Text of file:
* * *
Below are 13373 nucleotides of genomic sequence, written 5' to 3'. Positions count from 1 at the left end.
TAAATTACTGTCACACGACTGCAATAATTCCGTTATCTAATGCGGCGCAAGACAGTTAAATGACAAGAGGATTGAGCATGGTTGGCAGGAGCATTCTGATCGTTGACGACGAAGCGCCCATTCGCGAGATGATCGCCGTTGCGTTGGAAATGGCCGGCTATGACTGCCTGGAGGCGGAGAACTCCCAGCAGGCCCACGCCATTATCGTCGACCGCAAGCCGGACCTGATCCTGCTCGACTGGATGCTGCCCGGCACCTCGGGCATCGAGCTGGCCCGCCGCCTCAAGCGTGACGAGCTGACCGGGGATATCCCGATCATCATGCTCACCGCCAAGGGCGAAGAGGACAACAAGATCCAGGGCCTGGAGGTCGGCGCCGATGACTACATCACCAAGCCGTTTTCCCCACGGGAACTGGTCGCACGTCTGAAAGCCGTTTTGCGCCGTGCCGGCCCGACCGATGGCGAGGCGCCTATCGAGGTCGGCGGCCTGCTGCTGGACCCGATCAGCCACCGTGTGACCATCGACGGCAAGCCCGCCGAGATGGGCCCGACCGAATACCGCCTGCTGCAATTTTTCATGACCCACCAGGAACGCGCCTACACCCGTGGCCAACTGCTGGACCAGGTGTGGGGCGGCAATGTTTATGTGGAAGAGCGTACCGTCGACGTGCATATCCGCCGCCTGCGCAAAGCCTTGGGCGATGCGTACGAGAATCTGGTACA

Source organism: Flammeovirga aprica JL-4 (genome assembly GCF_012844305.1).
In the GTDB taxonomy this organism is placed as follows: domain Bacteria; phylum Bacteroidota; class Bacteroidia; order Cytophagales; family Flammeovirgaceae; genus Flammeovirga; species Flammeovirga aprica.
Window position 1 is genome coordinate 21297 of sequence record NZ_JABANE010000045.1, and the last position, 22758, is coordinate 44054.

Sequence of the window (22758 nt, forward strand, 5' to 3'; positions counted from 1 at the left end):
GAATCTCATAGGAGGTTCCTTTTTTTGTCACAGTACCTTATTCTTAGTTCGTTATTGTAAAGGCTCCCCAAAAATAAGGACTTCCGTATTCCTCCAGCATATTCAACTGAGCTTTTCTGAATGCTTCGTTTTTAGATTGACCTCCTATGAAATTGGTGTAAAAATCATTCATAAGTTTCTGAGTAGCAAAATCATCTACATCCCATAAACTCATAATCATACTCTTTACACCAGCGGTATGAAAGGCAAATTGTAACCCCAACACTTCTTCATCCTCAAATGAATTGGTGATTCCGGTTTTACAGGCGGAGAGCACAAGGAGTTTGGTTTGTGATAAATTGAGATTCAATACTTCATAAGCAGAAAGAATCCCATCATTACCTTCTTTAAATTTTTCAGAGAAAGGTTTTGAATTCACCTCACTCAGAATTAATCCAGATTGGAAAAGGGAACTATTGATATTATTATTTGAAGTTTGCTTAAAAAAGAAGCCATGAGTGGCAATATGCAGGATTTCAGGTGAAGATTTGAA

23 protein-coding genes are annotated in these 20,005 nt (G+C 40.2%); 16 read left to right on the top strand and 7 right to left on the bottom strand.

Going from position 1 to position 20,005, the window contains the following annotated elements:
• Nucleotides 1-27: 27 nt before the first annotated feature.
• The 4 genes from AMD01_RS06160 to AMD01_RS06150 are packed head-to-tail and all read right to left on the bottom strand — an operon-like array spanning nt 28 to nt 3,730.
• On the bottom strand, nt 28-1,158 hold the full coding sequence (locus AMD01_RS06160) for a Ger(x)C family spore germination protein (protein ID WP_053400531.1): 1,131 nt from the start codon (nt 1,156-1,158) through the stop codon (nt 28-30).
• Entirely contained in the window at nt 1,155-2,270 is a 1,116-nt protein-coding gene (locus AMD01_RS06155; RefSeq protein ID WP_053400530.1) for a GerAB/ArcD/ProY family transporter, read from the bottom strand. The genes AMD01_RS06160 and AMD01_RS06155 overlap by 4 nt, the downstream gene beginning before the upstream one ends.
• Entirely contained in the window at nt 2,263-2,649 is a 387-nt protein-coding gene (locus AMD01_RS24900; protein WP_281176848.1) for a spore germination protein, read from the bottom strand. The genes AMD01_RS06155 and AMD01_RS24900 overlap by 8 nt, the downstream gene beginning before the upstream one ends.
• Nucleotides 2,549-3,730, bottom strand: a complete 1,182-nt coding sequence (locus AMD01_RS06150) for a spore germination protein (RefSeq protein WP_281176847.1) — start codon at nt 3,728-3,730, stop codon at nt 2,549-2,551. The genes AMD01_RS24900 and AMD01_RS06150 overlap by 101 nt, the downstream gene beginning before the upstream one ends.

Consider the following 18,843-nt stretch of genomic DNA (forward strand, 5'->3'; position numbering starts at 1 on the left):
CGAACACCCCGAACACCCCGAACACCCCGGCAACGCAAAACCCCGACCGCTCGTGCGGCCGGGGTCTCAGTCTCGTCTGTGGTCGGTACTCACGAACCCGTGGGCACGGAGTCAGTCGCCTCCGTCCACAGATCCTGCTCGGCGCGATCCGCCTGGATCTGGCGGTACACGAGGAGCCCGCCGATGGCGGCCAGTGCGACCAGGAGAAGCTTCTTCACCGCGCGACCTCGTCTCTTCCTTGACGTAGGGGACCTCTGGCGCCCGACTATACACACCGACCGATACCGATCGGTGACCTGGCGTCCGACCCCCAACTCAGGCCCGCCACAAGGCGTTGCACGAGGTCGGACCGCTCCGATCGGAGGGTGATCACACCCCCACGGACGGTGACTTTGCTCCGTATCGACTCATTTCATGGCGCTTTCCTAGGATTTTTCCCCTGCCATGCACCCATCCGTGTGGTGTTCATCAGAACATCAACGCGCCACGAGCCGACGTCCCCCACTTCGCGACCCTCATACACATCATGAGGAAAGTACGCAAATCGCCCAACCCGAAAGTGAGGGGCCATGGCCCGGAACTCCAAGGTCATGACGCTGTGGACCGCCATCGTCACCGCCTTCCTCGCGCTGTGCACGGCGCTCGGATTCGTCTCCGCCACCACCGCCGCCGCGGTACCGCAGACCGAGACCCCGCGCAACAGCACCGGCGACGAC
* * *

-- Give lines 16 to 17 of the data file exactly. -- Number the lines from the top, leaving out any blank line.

Consider the following 18,843-nt stretch of genomic DNA (forward strand, 5'->3'; position numbering starts at 1 on the left):
CGAACACCCCGAACACCCCGAACACCCCGGCAACGCAAAACCCCGACCGCTCGTGCGGCCGGGGTCTCAGTCTCGTCTGTGGTCGGTACTCACGAACCCGTGGGCACGGAGTCAGTCGCCTCCGTCCACAGATCCTGCTCGGCGCGATCCGCCTGGATCTGGCGGTACACGAGGAGCCCGCCGATGGCGGCCAGTGCGACCAGGAGAAGCTTCTTCACCGCGCGACCTCGTCTCTTCCTTGACGTAGGGGACCTCTGGCGCCCGACTATACACACCGACCGATACCGATCGGTGACCTGGCGTCCGACCCCCAACTCAGGCCCGCCACAAGGCGTTGCACGAGGTCGGACCGCTCCGATCGGAGGGTGATCACACCCCCACGGACGGTGACTTTGCTCCGTATCGACTCATTTCATGGCGCTTTCCTAGGATTTTTCCCCTGCCATGCACCCATCCGTGTGGTGTTCATCAGAACATCAACGCGCCACGAGCCGACGTCCCCCACTTCGCGACCCTCATACACATCATGAGGAAAGTACGCAAATCGCCCAACCCGAAAGTGAGGGGCCATGGCCCGGAACTCCAAGGTCATGACGCTGTGGACCGCCATCGTCACCGCCTTCCTCGCGCTGTGCACGGCGCTCGGATTCGTCTCCGCCACCACCGCCGCCGCGGTACCGCAGACCGAGACCCCGCGCAACAGCACCGGCGACGAC